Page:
FRITZ AND TOMMY : ACROSS THE BARBED WIRE
The History Press, 2015
One of the few genuinely transnational books about the First World War, the superbly chosen sources emphasise the shared experiences not just of those who fought side by side but of everyone caught up in the maelstrom of war.
– Dan Snow, military historian and broadcaster
The Great War has always been a story about two opposing sides. Here in the pages of ‘Fritz and Tommy’ we at last have that story, told in stark relief and in a meaningful and often very moving way. In nearly forty years of reading about the Great War this is arguably one of the most important books I have come across. It is simply essential reading for anyone with an interest in WW1.
– Paul Reed, historian
‘Fritz and Tommy’ ingeniously unpicks the traditional straitjacket of ‘national memory’ in World War One, by using diaries and letters home to show both the similarities and the differences between British and German soldiers. Engaging, poignant and hugely informative, it is an inspired concept, brilliantly executed.
– Roger Moorhouse, historian and author of The Devils’ Alliance: Hitler’s Pact with Stalin, 1939-1941
In this excellent book Peter Doyle and Robin Schäfer weave together personal testimony, memoirs and contemporary writing to illustrate the contrasts, similarities and shared experience of British and German soldiers on the Western Front. The result is a fascinating, thought-provoking and frequently touching story of men at war.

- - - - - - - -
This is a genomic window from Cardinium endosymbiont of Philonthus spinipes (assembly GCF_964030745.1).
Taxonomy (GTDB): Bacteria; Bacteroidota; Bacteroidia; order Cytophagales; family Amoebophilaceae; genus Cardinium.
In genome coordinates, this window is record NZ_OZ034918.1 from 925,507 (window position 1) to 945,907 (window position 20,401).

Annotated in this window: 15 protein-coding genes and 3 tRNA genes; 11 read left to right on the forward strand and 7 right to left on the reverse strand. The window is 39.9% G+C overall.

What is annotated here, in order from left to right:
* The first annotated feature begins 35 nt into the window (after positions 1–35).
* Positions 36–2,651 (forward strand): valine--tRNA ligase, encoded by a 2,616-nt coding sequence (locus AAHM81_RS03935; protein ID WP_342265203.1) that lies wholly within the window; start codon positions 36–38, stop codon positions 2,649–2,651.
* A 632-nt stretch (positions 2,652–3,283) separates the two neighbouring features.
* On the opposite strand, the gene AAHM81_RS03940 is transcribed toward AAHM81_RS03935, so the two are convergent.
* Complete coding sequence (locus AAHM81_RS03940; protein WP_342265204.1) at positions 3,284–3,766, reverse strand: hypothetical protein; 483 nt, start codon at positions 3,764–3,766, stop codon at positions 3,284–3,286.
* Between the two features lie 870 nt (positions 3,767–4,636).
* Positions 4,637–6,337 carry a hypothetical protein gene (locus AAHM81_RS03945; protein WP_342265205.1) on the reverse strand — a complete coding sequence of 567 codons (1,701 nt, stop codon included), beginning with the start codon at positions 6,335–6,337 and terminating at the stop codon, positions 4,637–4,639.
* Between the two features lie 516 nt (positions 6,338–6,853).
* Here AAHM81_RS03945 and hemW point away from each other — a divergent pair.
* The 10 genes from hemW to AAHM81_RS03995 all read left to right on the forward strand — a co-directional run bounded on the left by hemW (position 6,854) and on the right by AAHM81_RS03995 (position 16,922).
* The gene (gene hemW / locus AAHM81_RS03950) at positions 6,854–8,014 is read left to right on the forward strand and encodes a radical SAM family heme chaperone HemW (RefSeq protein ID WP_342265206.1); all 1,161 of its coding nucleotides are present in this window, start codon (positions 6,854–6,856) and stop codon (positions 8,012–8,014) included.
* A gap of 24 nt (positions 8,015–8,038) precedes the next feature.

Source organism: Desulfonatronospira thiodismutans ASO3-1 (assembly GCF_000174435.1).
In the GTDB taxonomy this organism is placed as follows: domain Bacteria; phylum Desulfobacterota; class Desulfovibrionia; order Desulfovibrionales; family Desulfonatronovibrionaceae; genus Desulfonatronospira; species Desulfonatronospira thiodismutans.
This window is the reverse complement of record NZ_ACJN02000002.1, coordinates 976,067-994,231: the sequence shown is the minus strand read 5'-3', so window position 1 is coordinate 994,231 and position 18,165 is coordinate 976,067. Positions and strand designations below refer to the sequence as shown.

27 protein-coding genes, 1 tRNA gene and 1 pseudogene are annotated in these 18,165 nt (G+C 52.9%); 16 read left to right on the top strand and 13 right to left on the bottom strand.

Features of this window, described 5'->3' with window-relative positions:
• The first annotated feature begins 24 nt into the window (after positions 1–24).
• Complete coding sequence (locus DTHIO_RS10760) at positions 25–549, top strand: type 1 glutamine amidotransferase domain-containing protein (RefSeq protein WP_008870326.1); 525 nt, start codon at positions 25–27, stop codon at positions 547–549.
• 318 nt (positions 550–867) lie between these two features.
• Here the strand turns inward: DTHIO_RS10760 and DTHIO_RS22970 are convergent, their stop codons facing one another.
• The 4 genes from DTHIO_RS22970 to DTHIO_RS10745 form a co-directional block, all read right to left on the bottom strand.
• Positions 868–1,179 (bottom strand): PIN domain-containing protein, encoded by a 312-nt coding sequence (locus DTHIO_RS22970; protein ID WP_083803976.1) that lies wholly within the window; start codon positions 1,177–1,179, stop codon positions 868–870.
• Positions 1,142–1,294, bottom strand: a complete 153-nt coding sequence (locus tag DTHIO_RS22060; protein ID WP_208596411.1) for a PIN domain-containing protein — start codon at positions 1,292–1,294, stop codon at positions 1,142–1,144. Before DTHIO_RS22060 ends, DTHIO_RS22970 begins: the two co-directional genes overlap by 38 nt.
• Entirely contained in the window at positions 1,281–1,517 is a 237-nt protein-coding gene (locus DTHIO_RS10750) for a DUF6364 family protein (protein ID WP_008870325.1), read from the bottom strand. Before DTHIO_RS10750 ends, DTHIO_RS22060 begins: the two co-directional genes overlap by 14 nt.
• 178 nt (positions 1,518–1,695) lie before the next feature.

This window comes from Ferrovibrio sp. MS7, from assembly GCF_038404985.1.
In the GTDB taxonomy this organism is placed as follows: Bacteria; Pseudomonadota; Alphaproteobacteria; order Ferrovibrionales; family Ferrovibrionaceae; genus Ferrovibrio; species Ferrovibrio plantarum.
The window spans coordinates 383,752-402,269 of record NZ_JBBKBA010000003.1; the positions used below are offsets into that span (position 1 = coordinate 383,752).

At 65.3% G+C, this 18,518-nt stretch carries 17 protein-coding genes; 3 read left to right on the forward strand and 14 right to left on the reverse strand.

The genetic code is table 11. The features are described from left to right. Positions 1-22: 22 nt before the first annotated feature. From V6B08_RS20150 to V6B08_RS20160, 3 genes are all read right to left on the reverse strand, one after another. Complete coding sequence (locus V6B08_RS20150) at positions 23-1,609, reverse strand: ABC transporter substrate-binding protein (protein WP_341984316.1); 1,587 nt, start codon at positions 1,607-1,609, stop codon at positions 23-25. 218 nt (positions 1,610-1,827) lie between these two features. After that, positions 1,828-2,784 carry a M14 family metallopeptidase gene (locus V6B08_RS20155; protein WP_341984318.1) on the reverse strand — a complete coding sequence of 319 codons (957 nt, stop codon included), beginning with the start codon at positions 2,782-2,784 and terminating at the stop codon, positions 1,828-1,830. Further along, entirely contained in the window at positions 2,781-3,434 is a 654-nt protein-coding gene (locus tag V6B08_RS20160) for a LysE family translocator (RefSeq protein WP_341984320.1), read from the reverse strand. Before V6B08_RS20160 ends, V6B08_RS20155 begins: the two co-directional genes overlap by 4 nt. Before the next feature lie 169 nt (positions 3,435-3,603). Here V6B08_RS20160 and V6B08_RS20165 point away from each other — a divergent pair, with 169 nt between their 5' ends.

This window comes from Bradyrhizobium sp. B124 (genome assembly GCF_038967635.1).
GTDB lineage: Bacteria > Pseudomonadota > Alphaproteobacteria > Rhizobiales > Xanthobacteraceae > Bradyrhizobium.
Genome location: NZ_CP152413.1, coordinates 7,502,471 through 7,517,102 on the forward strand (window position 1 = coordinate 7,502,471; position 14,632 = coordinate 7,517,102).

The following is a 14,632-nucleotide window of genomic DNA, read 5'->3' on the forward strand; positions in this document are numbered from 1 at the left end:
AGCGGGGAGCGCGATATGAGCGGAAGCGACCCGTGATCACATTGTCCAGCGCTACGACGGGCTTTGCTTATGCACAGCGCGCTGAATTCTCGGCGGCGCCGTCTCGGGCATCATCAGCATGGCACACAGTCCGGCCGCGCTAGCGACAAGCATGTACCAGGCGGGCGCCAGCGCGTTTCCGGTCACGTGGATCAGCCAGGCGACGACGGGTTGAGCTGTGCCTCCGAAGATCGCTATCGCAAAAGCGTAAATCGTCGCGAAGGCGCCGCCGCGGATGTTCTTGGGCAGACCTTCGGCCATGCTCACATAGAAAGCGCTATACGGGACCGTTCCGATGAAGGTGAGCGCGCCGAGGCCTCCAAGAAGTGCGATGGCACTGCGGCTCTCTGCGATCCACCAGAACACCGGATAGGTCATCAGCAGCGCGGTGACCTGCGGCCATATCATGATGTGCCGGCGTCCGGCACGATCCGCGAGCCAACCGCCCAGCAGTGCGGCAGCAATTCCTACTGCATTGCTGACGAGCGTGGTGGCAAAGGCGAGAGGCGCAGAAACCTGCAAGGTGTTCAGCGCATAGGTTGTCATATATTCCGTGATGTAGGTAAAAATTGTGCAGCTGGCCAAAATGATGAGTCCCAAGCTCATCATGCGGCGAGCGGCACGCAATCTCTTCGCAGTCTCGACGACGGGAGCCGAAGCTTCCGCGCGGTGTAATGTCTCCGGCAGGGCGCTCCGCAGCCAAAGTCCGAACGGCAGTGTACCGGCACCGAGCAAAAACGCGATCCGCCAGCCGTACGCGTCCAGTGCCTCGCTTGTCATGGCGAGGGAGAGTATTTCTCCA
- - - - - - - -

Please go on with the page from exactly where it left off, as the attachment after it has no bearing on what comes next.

– Spencer Jones, military historian and author of Courage without Glory: The British Army on the Western Front 1915
This is a wonderful account of the day-to-day lives of the British and German soldiers who fought the Great War. It cuts through the gloss of a hundred years of distortion and propaganda to reveal the faces of the real men who lived and died in the mud and blood of the trenches.
– Giles MacDonogh, historian and author of After the Reich
‘Fritz and Tommy’ is a triumph. A time machine. Open it, step inside, and you are back in that hot distant summer of 1914. Travel with the combatants as they scribble their letters from those opening days of the war, to the shattered rubble of fallen empires and devastated landscapes of 1918. The young men are long gone. In this remarkable book they live again. Sit with them. Hear their tales.
– Major Nigel Price, ex-7th Gurkha Rifles, as ‘Anthony Conway’, author of the Caspasian novels and The Moon Tree.
This remarkable book is a fitting memorial to the men and women of both nations who served in the Great War.
– Lord Faulkner of Worcester, chairman of the All Party Parliamentary War Heritage Group